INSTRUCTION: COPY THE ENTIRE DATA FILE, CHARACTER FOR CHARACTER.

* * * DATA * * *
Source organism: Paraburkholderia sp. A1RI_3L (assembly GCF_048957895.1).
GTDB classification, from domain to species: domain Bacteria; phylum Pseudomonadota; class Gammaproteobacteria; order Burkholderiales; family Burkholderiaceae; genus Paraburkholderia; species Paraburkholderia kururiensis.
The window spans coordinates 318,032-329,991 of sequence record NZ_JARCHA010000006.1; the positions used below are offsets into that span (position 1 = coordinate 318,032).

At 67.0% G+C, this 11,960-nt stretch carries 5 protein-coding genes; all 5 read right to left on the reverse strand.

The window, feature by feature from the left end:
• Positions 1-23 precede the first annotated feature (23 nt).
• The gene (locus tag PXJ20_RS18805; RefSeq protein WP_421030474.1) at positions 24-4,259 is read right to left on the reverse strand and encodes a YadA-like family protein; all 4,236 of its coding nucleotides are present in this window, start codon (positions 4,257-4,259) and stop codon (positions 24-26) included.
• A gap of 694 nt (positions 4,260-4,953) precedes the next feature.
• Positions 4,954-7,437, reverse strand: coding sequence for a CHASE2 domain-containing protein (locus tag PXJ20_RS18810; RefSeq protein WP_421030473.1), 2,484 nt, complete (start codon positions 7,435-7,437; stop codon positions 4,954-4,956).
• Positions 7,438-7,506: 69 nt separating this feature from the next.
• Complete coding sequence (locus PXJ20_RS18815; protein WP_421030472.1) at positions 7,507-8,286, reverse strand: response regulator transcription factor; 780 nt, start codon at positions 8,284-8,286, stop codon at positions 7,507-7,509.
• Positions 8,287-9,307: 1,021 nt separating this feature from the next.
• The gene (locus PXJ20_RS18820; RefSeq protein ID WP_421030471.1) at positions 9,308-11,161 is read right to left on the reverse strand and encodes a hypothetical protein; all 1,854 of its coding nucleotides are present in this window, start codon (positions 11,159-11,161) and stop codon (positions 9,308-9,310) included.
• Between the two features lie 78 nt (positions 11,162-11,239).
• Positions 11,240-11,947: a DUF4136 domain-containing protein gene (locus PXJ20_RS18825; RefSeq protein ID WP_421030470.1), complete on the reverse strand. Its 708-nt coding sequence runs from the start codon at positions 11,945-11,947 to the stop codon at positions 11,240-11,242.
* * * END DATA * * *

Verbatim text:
Source organism: Paraburkholderia sp. A1RI_3L (assembly GCF_048957895.1).
GTDB classification, from domain to species: domain Bacteria; phylum Pseudomonadota; class Gammaproteobacteria; order Burkholderiales; family Burkholderiaceae; genus Paraburkholderia; species Paraburkholderia kururiensis.
The window spans coordinates 318,032-329,991 of sequence record NZ_JARCHA010000006.1; the positions used below are offsets into that span (position 1 = coordinate 318,032).

At 67.0% G+C, this 11,960-nt stretch carries 5 protein-coding genes; all 5 read right to left on the reverse strand.

The window, feature by feature from the left end:
• Positions 1-23 precede the first annotated feature (23 nt).
• The gene (locus tag PXJ20_RS18805; RefSeq protein WP_421030474.1) at positions 24-4,259 is read right to left on the reverse strand and encodes a YadA-like family protein; all 4,236 of its coding nucleotides are present in this window, start codon (positions 4,257-4,259) and stop codon (positions 24-26) included.
• A gap of 694 nt (positions 4,260-4,953) precedes the next feature.
• Positions 4,954-7,437, reverse strand: coding sequence for a CHASE2 domain-containing protein (locus tag PXJ20_RS18810; RefSeq protein WP_421030473.1), 2,484 nt, complete (start codon positions 7,435-7,437; stop codon positions 4,954-4,956).
• Positions 7,438-7,506: 69 nt separating this feature from the next.
• Complete coding sequence (locus PXJ20_RS18815; protein WP_421030472.1) at positions 7,507-8,286, reverse strand: response regulator transcription factor; 780 nt, start codon at positions 8,284-8,286, stop codon at positions 7,507-7,509.
• Positions 8,287-9,307: 1,021 nt separating this feature from the next.
• The gene (locus PXJ20_RS18820; RefSeq protein ID WP_421030471.1) at positions 9,308-11,161 is read right to left on the reverse strand and encodes a hypothetical protein; all 1,854 of its coding nucleotides are present in this window, start codon (positions 11,159-11,161) and stop codon (positions 9,308-9,310) included.
• Between the two features lie 78 nt (positions 11,162-11,239).
• Positions 11,240-11,947: a DUF4136 domain-containing protein gene (locus PXJ20_RS18825; RefSeq protein ID WP_421030470.1), complete on the reverse strand. Its 708-nt coding sequence runs from the start codon at positions 11,945-11,947 to the stop codon at positions 11,240-11,242.